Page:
A Very Modern Idea – The Semaphore Network of the Convict System
Sending messages at a distance using visual signals is a phenomenon as old as human society, but in the early nineteenth century this reached a new level of sophistication just as it was about to be superseded by wireless telegraphy. At this time, too, sailing ships were reaching new levels of efficiency, just as they were about to be overtaken by steam. The flag signals of the (British) Royal Navy were changing to a mechanical system which allowed more complex messages to be sent. There were, of course, still limitations.
At the commencement of the Battle of Trafalgar in 1805, Nelson wanted to send the signal “England confides that every man will do his duty”, but the signaller pointed out that “confides” would need to be spelt out, whereas “expects” was in the code-book, and so the famous “England expects” signal was sent. Colonial Tasmania (a.k.a. Van Diemen’s Land) was very much part of the navy’s network, and the new system was quickly adopted in Hobart for land-based communication. At first this was from the signal station on Mt Nelson down to Battery Point in Hobart to announce vessels entering the Derwent, but with the arrival of the energetic (army) Captain Charles Booth to run the penal settlement at Port Arthur, the semaphore system of Southern Tasmania expanded enormously.
Booth developed a network of stations radiating out from Port Arthur - guard posts, farms, quarries and even mines. A means of communicating between them was needed, especially when a ‘bolter’ was ‘out’ – when a man had absconded. Under the guidance of Booth, nineteen semaphore stations on high points were developed to cover the whole of the Tasman Peninsula, and to send messages to and from Hobart. Where possible, a large tree would have its top removed to form the base of the signal mast, where not, masts very like those of a tall ship were constructed.
The mechanics of sending a message were quite cumbersome. Communication was established by running up a flag, and then messages sent by adjusting the angle of six arms on the mast. The various positions of the arms were capable of indicating any number between one and three thousand, and each number corresponded to a letter, word, phrase or even sentence recorded in a code-book. This code-book was the key to the system, and it must have been extremely well organised, because the system became very efficient. On a clear day, when only four intervening stations needed to be used, a message of twenty words could be sent from Port Arthur to Hobart and acknowledged in just fifteen minutes. When a convict had bolted, a message could get to the essential guard-post at Eaglehawk Neck in a few minutes.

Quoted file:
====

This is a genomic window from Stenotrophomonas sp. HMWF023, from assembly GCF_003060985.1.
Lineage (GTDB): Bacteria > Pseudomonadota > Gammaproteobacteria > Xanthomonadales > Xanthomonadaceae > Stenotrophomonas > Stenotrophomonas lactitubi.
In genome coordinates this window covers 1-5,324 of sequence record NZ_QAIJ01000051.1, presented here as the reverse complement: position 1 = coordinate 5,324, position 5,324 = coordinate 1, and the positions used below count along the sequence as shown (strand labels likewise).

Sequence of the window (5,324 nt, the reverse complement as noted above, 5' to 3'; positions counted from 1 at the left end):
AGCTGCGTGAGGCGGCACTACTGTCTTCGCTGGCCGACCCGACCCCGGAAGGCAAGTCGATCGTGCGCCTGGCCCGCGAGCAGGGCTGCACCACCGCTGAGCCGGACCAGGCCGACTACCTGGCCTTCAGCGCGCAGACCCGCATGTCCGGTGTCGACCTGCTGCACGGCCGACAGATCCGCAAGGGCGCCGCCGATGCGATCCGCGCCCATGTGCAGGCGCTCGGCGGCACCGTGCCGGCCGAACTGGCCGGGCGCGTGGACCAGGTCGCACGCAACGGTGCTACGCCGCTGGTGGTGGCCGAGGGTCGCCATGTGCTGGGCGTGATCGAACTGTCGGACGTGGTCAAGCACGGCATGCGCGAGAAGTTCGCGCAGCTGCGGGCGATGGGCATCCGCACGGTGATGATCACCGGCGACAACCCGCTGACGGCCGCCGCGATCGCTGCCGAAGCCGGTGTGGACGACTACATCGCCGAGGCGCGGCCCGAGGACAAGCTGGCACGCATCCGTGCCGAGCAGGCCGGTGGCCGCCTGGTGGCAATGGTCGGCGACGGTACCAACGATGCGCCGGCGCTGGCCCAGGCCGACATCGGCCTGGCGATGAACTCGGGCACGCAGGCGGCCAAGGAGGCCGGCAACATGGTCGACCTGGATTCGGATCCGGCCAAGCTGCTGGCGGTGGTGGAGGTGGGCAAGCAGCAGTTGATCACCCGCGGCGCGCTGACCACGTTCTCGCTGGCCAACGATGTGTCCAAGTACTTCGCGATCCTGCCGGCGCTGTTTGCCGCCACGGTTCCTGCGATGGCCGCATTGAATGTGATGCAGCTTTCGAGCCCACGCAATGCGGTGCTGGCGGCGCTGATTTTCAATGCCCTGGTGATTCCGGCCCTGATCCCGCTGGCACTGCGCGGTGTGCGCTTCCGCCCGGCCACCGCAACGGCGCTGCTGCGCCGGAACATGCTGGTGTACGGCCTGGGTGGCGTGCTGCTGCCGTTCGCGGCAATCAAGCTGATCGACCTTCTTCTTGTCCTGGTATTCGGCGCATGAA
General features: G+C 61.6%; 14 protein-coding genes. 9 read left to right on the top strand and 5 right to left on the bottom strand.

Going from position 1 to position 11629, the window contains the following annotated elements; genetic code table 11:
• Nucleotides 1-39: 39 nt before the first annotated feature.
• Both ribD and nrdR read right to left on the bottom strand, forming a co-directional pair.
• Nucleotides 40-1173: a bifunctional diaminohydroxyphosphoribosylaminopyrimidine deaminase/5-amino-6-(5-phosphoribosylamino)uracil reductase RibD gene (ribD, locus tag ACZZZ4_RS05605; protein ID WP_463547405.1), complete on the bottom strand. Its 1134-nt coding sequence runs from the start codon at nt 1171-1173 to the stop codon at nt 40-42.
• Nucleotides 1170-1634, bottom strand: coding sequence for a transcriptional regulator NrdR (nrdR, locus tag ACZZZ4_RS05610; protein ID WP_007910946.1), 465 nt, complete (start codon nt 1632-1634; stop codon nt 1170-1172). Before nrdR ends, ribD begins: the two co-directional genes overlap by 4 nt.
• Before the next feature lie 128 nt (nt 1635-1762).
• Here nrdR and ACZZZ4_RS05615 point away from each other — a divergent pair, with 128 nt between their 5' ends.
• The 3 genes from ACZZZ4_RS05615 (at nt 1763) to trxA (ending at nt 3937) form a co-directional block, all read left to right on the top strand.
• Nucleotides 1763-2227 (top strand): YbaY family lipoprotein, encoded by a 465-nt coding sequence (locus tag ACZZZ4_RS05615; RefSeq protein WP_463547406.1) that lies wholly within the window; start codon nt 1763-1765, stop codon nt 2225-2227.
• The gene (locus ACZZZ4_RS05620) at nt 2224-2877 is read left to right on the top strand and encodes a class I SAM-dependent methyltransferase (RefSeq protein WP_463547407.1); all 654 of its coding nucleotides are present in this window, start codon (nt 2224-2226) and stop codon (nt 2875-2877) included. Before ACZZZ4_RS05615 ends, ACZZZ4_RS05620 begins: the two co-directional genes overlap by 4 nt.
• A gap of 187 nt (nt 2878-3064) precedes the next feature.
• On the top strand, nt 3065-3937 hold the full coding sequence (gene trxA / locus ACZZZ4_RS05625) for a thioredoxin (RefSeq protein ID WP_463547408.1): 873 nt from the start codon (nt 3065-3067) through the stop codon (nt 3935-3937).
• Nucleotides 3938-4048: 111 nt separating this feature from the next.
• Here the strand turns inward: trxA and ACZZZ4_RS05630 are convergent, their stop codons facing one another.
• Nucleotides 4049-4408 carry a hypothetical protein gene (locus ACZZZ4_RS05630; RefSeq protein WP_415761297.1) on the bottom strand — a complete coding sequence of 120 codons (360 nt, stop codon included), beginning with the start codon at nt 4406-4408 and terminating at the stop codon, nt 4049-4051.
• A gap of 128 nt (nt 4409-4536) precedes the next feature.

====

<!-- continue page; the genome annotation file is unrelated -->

To maintain this efficient network, however, a great deal of manpower was required. An archaeological survey of one semaphore station, above Wedge Bay, revealed a site of 200 metres by 50 metres walled round, with several buildings and possible animal pens. This was not a station occupied by just one or two men. As the convict system declined in the 1850s, these manpower requirements became unsupportable, and by 1857, communication by signal between Port Arthur and Hobart had been lost: it was not restored till the telegraph line from the capital reached the old convict site in 1900. By then, the once notorious Port Arthur had become a pleasant little village called Carnarvon.
Semaphore telegraph in Van Diemen’s Land, 1836-1880. Sketches by John Wadsley, 1984. Reproduced with permission of Port Arthur Historic Site Management Authority.